How I started writing, and how I stopped.

If you are here. Thank you for caring enough to read my story. It’s not particularly special, but I want it to be one of hope.

When I was around 11, I started writing alternative endings to stories. I tried to bottle up the feelings that Chinese dramas gave me into words, and it felt really good to make stuff up and see it take form in black letters on a Word document. I scanned the library shelves for stories about romance and girls who were like me, but back then, there were so few of them. Even if diversity is not where it should be in publishing right now, huge strides have been made. I imagine how I would’ve felt as a child with the rich selection that we have now. I would’ve lived in the library.

I started in fanfiction like many others, then progressed to original fiction. I had some decent readership on Fictionpress, but I wasn’t like some of the other incredible authors who had thousands of reviews. There was a magic to their work that was lacking from mine. Whenever I got any positive review, I treated it like a morsel of a Michelin meal. I savored every single word and marveled in the joy that it gave me. I started writing with an audience in mind, the excitement of being able to share my work driving me to finish chapters. I clutched onto themes and concepts that I thought would bring me more reviewers. That reliance was heartbreaking when I would wait in anticipation after posting each chapter and only see a handful of reviews trickle in. Yes, positive reviews brought me to astronomic highs. But silence crushed me. I left a trail of unfinished stories behind me. I couldn’t finish anything because I stopped believing in anything I’d started.

I had plenty of short stories that I shared with people I knew. They would read it because I’d browbeat them into it, and they’d say a few nice things. I attended a creative writing workshop one summer in high school, and it was one of the best experiences of my life. My peers and teacher complimented how developed my voice was, and I knew I had a strong grasp of grammar and language. I wasn’t so confident as to think I could publish a book, but I did think I was good enough to get into a creative writing minor.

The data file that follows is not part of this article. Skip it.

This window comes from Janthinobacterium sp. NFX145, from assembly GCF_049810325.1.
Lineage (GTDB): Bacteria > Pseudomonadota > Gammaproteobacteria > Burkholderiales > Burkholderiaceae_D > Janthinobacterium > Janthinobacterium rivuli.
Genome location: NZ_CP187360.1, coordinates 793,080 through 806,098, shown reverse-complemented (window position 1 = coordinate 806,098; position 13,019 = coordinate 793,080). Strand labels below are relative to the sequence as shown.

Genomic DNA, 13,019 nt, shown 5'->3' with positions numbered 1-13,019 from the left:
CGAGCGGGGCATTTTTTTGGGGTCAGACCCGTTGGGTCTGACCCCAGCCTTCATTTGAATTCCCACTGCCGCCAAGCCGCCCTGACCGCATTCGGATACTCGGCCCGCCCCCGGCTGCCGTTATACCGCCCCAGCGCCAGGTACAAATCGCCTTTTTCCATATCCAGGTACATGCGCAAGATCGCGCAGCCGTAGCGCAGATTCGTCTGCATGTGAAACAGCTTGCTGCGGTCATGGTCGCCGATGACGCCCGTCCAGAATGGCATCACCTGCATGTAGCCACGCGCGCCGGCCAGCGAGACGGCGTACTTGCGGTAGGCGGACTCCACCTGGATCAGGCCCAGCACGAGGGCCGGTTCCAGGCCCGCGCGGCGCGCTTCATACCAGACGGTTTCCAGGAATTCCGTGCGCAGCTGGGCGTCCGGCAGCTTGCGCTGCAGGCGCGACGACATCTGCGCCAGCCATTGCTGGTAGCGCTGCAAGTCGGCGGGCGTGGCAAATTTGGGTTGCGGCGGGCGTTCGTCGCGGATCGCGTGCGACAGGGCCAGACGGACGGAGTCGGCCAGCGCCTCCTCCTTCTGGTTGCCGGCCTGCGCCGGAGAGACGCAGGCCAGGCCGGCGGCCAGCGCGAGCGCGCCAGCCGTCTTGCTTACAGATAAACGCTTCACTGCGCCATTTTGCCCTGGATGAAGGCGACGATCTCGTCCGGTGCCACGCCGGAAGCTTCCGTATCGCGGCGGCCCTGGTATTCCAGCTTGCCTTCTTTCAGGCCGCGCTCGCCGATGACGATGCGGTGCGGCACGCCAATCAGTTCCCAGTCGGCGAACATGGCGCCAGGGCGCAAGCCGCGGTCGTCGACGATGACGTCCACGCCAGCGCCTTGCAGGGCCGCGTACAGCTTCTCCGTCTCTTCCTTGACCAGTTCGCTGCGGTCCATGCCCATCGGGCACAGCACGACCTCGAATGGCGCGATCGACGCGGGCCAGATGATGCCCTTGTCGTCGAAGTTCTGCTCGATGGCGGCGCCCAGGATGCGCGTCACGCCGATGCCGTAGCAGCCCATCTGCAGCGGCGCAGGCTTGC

I was wrong on that account. We had to submit writing samples to be considered for creative writing courses, and I submitted to three different classes. I remember rushing to the English building and excitedly running my eyes over the short lists of names under each class. Then looking over it a second time, a third time. Thinking there must have been a mistake. How had I not gotten into a single class?

I emailed one of the professors and asked for feedback. To my surprise, she replied with a detailed critique of the first page of my writing sample. There wasn’t a single good thing she said about it. I think it was the first time in my life that I was told that my writing was just not good, and it destroyed me. I don’t remember the feedback anymore–I even went back to my email to search for it–but any trace of that email is gone. I must have deleted everything, including the sent email, out of sheer shame and embarrassment. After that, I took a long break from writing. What was the point? I wasn’t even good enough to get into a class where I’d actually be able to work on it and be taught how to make it better. Being an author was my dream, but that professor’s feedback made me think that I did not have the skill or talent to make it a reality.

I stopped writing. I couldn’t do it without feeling like I was putting my efforts into a futile thing. Sometimes I dwell on how much I could’ve improved my craft in the years I spent thinking it was not good enough.

My next post will be about how I found it in me to give writing a try again. The primary motivators? A pandemic and an author I admire saying to keep writing and keep trying.

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